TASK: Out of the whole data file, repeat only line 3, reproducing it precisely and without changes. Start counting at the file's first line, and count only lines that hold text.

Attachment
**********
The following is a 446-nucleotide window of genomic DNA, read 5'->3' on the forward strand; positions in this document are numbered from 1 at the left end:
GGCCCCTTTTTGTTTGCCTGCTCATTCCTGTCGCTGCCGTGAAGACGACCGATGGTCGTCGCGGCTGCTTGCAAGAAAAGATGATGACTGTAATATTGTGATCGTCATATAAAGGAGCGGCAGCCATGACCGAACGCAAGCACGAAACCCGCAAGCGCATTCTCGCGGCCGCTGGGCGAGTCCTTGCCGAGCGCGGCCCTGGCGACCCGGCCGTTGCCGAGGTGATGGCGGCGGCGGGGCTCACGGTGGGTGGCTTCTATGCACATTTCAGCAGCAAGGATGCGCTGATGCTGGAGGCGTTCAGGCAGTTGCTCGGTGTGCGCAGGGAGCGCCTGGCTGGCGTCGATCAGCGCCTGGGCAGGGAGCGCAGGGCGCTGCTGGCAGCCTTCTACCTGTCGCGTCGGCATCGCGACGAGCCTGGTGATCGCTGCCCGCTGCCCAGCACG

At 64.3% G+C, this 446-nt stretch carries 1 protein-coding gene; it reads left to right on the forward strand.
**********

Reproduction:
At 64.3% G+C, this 446-nt stretch carries 1 protein-coding gene; it reads left to right on the forward strand.